|Two Hitachi SH2 32-bit RISC processors with a clock speed of 23 MHz
|32,768 colors and rendering 50,000 polygons per second
|Input/output is supplied to a television set via a provided A/V cable that supplies composite video and stereo audio, or through an RF modulator
|Pulse-width modulation sound source
The Sega 32X is an add-on for the Sega Genesis video game console. Codenamed “Project Mars”, the 32X was designed to expand the power of the Genesis and serve as a transitional console into the 32-bit era until the release of the Sega Saturn. Independent of the Genesis, the 32X uses its own ROM cartridges and has its own library of games. The add-on was distributed under the name Super 32X (????32X?) in Japan, Sega Genesis 32X in North America, Sega Mega Drive 32X in the PAL region, and Sega Mega 32X in Brazil.
Unveiled by Sega at June 1994’s Consumer Electronics Show, the 32X was presented as a low-cost option for consumers looking to play 32-bit games. Developed in response to the Atari Jaguar and concerns that the Saturn would not make it to market by the end of 1994, the product was first conceived as an entirely new console. At the suggestion of Sega of America executive Joe Miller and his team, the console was converted into an add-on to the existing Genesis and made more powerful. The final design contained two 32-bit central processing unit chips and a 3D graphics processor. To bring the new add-on to market by its scheduled release date of November 1994, development of the new system and its games were rushed. The console failed to attract third-party video game developers and consumers because of the announcement of the Sega Saturn’s simultaneous release in Japan. Sega’s efforts to rush the 32X to market cut into available time for game development, resulting in a weak library of forty titles that could not fully utilize the add-on’s hardware, including Genesis ports. By the end of 1994, the 32X had sold 665,000 units. After price reductions in 1995, it was discontinued in 1996 as Sega turned its focus to the Saturn.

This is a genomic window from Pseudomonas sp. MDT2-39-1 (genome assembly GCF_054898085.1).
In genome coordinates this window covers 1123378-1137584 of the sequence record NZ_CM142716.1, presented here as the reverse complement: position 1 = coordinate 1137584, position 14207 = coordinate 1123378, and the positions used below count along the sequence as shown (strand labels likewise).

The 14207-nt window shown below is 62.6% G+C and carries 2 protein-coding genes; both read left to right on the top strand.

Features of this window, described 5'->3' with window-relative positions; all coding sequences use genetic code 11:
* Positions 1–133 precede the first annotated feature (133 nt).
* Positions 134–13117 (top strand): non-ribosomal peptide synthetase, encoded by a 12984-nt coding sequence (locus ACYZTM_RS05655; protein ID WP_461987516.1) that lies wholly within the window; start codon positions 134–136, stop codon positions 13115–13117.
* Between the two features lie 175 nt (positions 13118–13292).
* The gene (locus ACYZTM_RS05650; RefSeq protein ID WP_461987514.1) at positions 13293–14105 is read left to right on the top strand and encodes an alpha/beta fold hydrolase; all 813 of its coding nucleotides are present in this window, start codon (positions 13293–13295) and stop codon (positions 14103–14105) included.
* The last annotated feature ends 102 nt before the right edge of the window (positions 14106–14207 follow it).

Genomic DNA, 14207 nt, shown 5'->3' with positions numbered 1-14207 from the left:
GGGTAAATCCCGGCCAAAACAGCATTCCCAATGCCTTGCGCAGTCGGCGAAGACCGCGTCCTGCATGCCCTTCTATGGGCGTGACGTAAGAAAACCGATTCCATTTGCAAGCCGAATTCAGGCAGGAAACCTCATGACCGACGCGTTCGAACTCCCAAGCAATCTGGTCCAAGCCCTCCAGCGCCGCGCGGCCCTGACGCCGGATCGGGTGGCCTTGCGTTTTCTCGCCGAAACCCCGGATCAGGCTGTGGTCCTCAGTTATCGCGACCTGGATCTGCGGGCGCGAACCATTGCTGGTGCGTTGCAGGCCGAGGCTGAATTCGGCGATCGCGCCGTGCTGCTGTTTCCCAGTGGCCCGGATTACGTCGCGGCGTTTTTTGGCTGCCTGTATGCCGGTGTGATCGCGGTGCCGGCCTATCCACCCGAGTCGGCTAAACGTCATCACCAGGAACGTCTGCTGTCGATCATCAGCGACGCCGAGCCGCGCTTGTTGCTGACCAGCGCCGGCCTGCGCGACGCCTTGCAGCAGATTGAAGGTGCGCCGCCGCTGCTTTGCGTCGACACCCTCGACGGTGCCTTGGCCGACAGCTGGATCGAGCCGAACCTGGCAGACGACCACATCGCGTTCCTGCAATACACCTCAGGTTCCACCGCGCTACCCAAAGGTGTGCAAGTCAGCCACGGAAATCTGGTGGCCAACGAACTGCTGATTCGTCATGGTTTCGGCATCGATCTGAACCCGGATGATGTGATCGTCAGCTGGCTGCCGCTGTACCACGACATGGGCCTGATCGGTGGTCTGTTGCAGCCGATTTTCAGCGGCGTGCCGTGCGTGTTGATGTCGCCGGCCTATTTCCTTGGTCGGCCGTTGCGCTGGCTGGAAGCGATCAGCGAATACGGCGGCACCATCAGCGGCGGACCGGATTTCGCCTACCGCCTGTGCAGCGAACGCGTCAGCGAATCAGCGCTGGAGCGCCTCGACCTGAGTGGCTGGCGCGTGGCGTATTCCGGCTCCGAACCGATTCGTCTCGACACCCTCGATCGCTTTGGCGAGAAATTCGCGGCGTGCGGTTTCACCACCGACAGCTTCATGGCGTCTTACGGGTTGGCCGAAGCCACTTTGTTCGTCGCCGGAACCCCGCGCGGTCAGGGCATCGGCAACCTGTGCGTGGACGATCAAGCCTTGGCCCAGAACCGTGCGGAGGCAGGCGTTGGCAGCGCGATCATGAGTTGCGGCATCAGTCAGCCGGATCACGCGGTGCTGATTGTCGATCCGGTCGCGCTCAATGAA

The 32X is considered a commercial failure. Reception after the add-on’s unveiling and launch was positive, highlighting the low price of the system and power expansion to the Genesis. Later reviews, both contemporary and retrospective, for the 32X have been mostly negative because of its shallow game library, poor market timing and the resulting market fragmentation for the Genesis.